Thursday, November 7, 2013

"Intuition," by Allegra Goodman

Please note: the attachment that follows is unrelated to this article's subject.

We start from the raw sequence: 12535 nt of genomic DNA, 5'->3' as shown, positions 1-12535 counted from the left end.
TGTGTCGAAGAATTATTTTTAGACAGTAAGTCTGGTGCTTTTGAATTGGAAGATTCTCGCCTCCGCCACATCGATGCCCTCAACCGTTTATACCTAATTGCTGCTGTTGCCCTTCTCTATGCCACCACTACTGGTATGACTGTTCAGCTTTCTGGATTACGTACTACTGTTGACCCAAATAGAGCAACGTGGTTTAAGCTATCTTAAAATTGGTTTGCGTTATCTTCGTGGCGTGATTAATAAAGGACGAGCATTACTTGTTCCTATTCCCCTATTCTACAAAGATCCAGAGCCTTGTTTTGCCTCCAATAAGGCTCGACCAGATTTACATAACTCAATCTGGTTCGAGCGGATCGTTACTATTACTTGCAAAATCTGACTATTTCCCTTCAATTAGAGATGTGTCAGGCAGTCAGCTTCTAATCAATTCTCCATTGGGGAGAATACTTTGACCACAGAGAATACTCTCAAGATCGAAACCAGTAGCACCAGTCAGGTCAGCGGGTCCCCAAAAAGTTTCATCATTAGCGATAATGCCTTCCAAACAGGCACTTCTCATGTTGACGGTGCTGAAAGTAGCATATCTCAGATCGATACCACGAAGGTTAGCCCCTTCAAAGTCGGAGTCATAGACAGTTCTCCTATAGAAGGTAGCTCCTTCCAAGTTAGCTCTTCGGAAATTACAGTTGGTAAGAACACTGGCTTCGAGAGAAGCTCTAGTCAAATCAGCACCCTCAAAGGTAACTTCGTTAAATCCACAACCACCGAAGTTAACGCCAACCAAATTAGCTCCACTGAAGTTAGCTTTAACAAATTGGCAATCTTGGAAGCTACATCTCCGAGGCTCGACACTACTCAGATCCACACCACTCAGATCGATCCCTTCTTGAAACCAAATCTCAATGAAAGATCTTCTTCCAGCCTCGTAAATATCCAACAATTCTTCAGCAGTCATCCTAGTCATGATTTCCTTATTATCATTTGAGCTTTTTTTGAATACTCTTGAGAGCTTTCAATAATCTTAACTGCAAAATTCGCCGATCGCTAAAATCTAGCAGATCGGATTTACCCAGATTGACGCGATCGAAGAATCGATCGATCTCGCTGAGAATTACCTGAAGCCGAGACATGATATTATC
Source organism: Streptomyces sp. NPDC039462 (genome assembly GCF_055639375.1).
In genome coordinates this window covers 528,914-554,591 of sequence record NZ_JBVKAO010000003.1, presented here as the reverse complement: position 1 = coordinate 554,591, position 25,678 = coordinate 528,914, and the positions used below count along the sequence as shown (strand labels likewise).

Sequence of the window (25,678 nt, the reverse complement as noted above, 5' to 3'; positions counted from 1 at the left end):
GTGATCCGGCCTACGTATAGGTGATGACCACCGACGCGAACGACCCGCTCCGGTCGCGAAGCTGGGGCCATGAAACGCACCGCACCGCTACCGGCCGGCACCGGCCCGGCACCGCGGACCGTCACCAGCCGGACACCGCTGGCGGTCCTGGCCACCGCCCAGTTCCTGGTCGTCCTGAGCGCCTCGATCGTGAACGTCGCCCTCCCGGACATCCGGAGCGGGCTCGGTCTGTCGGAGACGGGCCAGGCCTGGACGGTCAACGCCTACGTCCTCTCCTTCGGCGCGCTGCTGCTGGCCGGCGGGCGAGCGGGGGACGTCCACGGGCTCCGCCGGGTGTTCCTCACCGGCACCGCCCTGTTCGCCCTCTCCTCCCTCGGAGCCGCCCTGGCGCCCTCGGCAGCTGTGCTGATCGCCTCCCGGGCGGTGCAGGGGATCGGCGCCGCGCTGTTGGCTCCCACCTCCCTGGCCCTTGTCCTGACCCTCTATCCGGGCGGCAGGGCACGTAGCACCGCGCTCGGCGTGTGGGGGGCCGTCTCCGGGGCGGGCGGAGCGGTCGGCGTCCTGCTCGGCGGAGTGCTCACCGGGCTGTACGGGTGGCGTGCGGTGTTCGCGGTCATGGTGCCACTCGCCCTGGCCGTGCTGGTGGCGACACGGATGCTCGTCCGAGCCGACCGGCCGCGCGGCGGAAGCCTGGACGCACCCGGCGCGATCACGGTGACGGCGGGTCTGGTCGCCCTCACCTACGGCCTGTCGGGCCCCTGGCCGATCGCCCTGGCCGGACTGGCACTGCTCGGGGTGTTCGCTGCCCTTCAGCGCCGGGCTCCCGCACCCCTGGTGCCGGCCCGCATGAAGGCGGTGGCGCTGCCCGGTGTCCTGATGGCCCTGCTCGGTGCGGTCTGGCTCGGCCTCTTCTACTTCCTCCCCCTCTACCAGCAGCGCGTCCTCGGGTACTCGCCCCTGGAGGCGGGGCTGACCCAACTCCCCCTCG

I have to admit (and I am not proud of this) that I am generally not particularly interested in reading about science topics. So I wasn’t sure if I would like Allegra Goodman’s novel “Intuition” (Random House/Books on Tape, 2006), but I was looking in the library for a novel on CD to listen to in my car, and this one looked promising. It tells the story of the researchers at a lab in Cambridge, Massachusetts who seem to be in the process of discovering a possible cure for some cancers. This potential breakthrough is of course very exciting, but soon becomes controversial, with accusations of irregularities by one researcher against another. The novel gives readers interesting insights into how such a lab works, the routines, the sometimes boring stretches, the excitement when it appears there might be a breakthrough, the competitiveness of the science research world, and the politics of funding research. Suspense builds throughout the novel, keeping the reader involved. The most interesting part though, for me, is the personalities and relationships of the researchers, and the insights into their private as well as work lives. This novel will not be on any of my “best” lists, but I did learn from it and enjoy it.

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